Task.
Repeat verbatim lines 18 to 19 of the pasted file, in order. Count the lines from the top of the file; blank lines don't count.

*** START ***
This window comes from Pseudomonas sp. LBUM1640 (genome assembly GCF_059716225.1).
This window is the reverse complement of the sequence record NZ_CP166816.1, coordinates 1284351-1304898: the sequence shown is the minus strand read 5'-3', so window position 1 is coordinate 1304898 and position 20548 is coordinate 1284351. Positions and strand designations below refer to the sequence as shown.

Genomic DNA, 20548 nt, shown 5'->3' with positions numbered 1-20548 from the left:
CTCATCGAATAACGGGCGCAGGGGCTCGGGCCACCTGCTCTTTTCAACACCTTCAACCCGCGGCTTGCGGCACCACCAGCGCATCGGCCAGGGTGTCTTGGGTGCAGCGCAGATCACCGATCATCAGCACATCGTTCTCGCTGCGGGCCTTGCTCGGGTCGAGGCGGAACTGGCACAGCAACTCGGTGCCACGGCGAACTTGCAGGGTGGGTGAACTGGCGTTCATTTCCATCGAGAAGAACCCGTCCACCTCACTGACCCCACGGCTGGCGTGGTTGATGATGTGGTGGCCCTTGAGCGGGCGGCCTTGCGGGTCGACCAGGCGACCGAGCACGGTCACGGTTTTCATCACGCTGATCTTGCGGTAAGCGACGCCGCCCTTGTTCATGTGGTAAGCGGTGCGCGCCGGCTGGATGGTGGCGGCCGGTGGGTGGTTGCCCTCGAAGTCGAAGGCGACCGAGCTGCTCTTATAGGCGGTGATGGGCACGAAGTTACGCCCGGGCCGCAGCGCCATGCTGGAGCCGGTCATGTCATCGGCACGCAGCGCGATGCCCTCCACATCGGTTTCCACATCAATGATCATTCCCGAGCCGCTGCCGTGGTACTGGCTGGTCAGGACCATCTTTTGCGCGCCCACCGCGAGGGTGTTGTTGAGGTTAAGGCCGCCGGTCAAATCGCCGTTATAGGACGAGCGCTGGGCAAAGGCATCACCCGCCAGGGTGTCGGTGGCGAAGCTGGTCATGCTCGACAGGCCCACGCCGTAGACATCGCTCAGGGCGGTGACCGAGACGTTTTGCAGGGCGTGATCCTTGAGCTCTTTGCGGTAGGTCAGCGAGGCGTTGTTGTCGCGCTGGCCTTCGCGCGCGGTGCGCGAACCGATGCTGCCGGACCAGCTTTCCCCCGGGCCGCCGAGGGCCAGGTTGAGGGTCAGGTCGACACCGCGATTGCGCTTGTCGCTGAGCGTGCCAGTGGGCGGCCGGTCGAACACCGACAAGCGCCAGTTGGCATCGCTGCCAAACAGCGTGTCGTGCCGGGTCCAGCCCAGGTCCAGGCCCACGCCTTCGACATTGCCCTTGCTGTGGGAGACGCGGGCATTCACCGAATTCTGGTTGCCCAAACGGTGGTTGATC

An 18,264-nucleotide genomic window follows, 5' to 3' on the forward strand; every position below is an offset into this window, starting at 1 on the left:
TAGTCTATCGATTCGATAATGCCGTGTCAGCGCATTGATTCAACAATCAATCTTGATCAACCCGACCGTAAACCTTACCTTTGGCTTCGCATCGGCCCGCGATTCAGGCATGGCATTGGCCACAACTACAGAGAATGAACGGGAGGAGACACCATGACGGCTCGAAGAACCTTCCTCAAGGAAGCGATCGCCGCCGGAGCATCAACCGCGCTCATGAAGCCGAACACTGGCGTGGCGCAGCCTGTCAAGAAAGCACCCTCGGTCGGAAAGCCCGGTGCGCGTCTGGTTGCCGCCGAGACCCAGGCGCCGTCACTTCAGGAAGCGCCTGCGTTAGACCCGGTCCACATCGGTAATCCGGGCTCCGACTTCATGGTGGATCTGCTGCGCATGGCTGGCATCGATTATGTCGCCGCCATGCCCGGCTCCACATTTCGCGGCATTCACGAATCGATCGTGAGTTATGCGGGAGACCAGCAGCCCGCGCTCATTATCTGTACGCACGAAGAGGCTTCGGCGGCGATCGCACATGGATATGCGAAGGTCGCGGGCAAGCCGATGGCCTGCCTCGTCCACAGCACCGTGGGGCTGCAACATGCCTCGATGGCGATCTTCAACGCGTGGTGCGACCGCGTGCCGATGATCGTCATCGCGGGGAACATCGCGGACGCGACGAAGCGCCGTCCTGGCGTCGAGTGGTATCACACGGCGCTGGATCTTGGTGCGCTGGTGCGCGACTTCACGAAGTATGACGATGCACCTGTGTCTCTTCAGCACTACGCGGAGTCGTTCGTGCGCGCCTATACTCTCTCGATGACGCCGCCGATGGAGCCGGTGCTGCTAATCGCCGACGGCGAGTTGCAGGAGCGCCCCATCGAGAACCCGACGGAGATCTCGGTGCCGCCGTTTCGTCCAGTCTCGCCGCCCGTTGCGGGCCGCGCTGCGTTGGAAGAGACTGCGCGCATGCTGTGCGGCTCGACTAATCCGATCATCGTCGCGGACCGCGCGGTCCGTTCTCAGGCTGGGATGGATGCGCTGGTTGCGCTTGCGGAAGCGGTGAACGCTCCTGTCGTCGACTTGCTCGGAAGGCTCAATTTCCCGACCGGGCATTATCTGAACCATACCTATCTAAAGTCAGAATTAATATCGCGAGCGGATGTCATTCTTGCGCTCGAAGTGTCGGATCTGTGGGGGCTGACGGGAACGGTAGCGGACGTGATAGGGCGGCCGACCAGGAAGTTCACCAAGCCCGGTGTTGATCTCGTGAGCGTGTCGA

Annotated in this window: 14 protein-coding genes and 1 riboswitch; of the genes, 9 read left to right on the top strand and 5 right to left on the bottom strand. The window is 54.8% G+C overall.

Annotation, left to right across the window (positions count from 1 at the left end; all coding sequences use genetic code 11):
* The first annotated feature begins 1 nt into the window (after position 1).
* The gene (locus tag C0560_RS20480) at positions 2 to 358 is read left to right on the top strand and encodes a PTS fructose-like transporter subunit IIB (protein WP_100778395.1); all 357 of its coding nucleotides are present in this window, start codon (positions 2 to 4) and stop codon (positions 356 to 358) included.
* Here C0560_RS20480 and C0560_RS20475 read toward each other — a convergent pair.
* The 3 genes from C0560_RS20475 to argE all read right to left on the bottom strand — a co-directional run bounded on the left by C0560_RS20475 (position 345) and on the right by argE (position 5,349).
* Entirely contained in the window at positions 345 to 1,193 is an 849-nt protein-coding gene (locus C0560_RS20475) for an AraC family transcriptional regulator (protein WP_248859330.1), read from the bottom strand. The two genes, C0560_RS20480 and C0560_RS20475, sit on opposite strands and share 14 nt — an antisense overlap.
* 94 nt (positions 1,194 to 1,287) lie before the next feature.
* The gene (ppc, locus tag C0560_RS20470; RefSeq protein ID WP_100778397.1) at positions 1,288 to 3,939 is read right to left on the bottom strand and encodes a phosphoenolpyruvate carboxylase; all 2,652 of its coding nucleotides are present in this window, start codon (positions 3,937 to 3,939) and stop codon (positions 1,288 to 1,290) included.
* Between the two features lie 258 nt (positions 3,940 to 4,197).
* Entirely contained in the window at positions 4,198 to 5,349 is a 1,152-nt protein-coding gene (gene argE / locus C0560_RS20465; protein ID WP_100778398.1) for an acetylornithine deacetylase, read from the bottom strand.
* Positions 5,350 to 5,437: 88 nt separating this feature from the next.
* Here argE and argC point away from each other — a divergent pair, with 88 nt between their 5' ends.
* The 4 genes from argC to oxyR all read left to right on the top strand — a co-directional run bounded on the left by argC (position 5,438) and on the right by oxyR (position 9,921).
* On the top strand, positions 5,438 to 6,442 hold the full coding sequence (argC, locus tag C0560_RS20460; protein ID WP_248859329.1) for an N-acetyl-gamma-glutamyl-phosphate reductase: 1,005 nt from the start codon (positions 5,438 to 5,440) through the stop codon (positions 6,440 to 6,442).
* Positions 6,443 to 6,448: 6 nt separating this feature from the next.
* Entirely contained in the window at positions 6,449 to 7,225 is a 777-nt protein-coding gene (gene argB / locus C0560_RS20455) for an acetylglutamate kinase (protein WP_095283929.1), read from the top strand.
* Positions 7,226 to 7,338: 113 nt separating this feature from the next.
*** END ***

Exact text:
* Positions 5,350 to 5,437: 88 nt separating this feature from the next.
* Here argE and argC point away from each other — a divergent pair, with 88 nt between their 5' ends.